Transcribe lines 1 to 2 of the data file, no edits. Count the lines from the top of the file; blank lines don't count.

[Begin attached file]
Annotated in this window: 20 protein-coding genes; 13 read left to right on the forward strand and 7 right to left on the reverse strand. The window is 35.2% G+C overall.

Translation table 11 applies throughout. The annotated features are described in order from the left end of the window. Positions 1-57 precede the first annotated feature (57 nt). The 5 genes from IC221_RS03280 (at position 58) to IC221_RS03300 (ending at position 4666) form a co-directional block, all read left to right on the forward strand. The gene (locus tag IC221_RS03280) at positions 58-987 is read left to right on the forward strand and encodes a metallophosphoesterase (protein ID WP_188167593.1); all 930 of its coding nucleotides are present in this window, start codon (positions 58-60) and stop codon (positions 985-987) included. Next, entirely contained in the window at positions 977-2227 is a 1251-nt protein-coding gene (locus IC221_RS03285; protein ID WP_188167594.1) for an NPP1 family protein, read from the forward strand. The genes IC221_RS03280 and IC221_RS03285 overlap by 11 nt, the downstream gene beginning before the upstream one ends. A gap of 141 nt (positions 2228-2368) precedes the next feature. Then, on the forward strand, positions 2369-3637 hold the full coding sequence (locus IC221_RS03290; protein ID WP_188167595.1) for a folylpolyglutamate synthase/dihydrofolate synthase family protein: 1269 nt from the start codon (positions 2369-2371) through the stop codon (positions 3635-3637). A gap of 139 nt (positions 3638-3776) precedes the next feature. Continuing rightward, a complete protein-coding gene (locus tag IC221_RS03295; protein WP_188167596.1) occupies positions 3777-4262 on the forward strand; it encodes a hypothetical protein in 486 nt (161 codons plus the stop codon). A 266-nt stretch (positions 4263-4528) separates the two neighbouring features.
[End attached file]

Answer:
Annotated in this window: 20 protein-coding genes; 13 read left to right on the forward strand and 7 right to left on the reverse strand. The window is 35.2% G+C overall.

Translation table 11 applies throughout. The annotated features are described in order from the left end of the window. Positions 1-57 precede the first annotated feature (57 nt). The 5 genes from IC221_RS03280 (at position 58) to IC221_RS03300 (ending at position 4666) form a co-directional block, all read left to right on the forward strand. The gene (locus tag IC221_RS03280) at positions 58-987 is read left to right on the forward strand and encodes a metallophosphoesterase (protein ID WP_188167593.1); all 930 of its coding nucleotides are present in this window, start codon (positions 58-60) and stop codon (positions 985-987) included. Next, entirely contained in the window at positions 977-2227 is a 1251-nt protein-coding gene (locus IC221_RS03285; protein ID WP_188167594.1) for an NPP1 family protein, read from the forward strand. The genes IC221_RS03280 and IC221_RS03285 overlap by 11 nt, the downstream gene beginning before the upstream one ends. A gap of 141 nt (positions 2228-2368) precedes the next feature. Then, on the forward strand, positions 2369-3637 hold the full coding sequence (locus IC221_RS03290; protein ID WP_188167595.1) for a folylpolyglutamate synthase/dihydrofolate synthase family protein: 1269 nt from the start codon (positions 2369-2371) through the stop codon (positions 3635-3637). A gap of 139 nt (positions 3638-3776) precedes the next feature. Continuing rightward, a complete protein-coding gene (locus tag IC221_RS03295; protein WP_188167596.1) occupies positions 3777-4262 on the forward strand; it encodes a hypothetical protein in 486 nt (161 codons plus the stop codon). A 266-nt stretch (positions 4263-4528) separates the two neighbouring features.